We were reading recent cases (yeah, we do other things, too) and part of the discussion of removal in In re Aredia & Zometa Products Liability Litigation, 2007 WL 649266 (M.D. Tenn. Feb. 27, 2007), caught our eye. We’re not talking about the failure of so-called “complete preemption.” Id. at *3-4. That lost and we haven’t had very much success with it ourselves in the last decade.

No, what was interesting to us was the argument that the case presented “substantial federal issues” within the meaning of Grable & Sons Metal Products, Inc. v. Darue Engineering & Manufacturing, 545 U.S. 308 (2005) – and particularly what the court said with respect to Grable and fraud on the FDA.

Grable, of course, to all those federal civil procedure fanatics out there (all half-dozen of you), was a recent Supreme Court case that relaxed the seemingly absolute standard the Court had previously set Merrell Dow Pharmaceuticals, Inc. v. Thompson, 478 U.S. 804 (1986). Thompson had held, that – absent an independent federal cause of action – the presence of a federally-based claim (such as the FDCA-based negligence per se alleged in Thompson) or defense (most prominently preemption) isn’t enough to create federal question jurisdiction. Grable punched a little hole in that reasoning.

Grable involved a state-law quiet title action that turned on whether a federal agency (the IRS) had failed to carry out its responsibilities under federal law (to provide adequate notice before seizing the property of a tax delinquent). A federal claim wasn’t required to create federal question jurisdiction where the “state-law claim necessarily raise[s] a stated federal issue, actually disputed and substantial, which a federal forum may entertain without disturbing any congressionally approved balance of federal and state judicial responsibilities.” 514 U.S. at 314.

Thus even though there was no pretense of a federal cause of action, the Court recognized federal question jurisdiction where: (1) the federal question “important,” (2) it was the “only” seriously contested issue in the case, (3) a federal forum was needed to “vindicate [federal] administrative action,” and (4) the likely recurrence of the question was “rare.” 545 U.S. at 315.

The last observation – rarity – was probably the most important, since the court went on to distinguish Thompson as a case involving a “missing welcome mat” because a contrary finding in Thompson “would have attracted a horde of original filings and removal cases raising other state claims with embedded federal issues.” Id. at 318. See also Empire Health Choice Assurance, Inc. v. McVeigh, 126 S. Ct. 2121, 2137 (2006) (describing Grable as one of a “special and small category” of cases); Nicodemus v. Union Pacific Corp., 440 F.3d 1227, 1237 (10th Cir. 2006) (affirming Grable jurisdiction over railroad land grant litigation where effect upon federal caseload would be “microscopic”).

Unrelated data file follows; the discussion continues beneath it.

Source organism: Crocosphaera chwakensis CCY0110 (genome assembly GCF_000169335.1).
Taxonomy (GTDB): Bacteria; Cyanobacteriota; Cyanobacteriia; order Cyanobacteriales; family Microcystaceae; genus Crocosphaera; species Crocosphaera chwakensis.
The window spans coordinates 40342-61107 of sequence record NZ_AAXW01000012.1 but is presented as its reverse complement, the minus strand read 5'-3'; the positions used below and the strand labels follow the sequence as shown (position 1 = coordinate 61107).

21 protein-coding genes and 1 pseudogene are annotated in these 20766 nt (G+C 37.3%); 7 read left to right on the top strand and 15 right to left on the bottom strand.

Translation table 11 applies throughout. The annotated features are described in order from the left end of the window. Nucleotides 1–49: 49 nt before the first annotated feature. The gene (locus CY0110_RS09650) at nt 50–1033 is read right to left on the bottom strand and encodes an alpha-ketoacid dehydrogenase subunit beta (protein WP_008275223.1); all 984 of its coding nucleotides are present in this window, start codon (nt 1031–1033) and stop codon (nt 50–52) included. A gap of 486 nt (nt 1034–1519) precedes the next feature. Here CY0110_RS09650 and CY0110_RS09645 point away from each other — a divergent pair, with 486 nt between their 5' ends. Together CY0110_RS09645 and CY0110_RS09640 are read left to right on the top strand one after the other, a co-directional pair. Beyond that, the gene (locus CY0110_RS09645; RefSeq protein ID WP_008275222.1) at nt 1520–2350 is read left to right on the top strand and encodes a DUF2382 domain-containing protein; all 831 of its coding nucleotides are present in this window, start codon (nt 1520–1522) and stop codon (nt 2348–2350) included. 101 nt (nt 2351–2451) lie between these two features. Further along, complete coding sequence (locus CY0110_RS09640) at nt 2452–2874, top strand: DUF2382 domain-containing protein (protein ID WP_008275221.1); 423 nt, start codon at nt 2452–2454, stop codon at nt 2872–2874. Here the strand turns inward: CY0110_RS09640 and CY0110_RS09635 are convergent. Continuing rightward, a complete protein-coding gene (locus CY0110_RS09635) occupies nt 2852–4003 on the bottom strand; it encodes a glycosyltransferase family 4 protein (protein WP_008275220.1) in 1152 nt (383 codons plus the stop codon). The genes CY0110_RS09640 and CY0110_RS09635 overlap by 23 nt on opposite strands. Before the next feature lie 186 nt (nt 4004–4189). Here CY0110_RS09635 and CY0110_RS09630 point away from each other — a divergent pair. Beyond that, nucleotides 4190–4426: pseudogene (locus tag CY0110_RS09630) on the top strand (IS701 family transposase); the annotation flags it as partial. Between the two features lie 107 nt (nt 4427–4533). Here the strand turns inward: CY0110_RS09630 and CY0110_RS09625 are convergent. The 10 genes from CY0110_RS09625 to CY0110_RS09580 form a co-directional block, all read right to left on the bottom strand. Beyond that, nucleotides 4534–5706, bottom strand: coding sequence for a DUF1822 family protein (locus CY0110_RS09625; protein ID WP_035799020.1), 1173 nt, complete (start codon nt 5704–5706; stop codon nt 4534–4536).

With the Court’s explicit reference to “rarity” efforts to construe Grable as in effect overruling Thompson as to negligence per se-type allegations have not been successful. E.g., Zahora v. Precision Airmotive Corp., 2007 U.S. Dist. Lexis 17155 (E.D. Pa. Mar. 8, 2007) (allegations of compliance with comprehensive federal regulations (FAA) and a preemption defense do not fit Grable); Merchant ex rel. Berry v. Hueser, 2006 WL 2246436, at *5 (W.D. Mo. Aug. 4, 2006) (allegations that drugs were “adulterated,” “misbranded” and “mislabeled” did not confer Grable jurisdiction); Weiss v. Fujisawa Pharmaceutical Co., 415 F. Supp.2d 720, 721 n.3 (E.D. Ky. 2005) (FDCA-based negligence per se allegations alone did not confer Grable jurisdiction); Caggiano v. Pfizer, Inc., 384 F. Supp.2d 689, 691 (S.D.N.Y. 2005) (same).

On the other hand state-law based suits filed by states that seek reimbursement for Medicaid payments have been successfully removed to federal court under Grable. State of West Virginia ex rel. McGraw v. Eli Lilly & Co., 2007 WL 685587, at *4 (E.D.N.Y. Mar. 6, 2007); Franklin v. Merck & Co., 2007 WL 188264, at *3 (D. Colo. Jan. 24, 2007) (transferring rather than remanding); In re Zyprexa Products Liability Litigation, 375 F. Supp.2d 170, 172 (E.D.N.Y. 2005); contra Alaska v. Eli Lilly & Co., 2006 WL 2168831, at *3 (D. Alaska July 28, 2006). These cases involve compliance with a host of federal Medicare reimbursement statutes as well as FDCA violation claims.

Unlike the situation addressed by the Merrell Dow court, where finding federal jurisdiction over a state cause of action that implicated a federal standard might have led to a significant rise in the caseload of the federal courts, this case does not pose such a threat. At issue here is not simply a federal standard, but also the added factor of an intricate federal regulatory scheme including detailed federal funding provisions, requiring some degree of national uniformity in interpretation.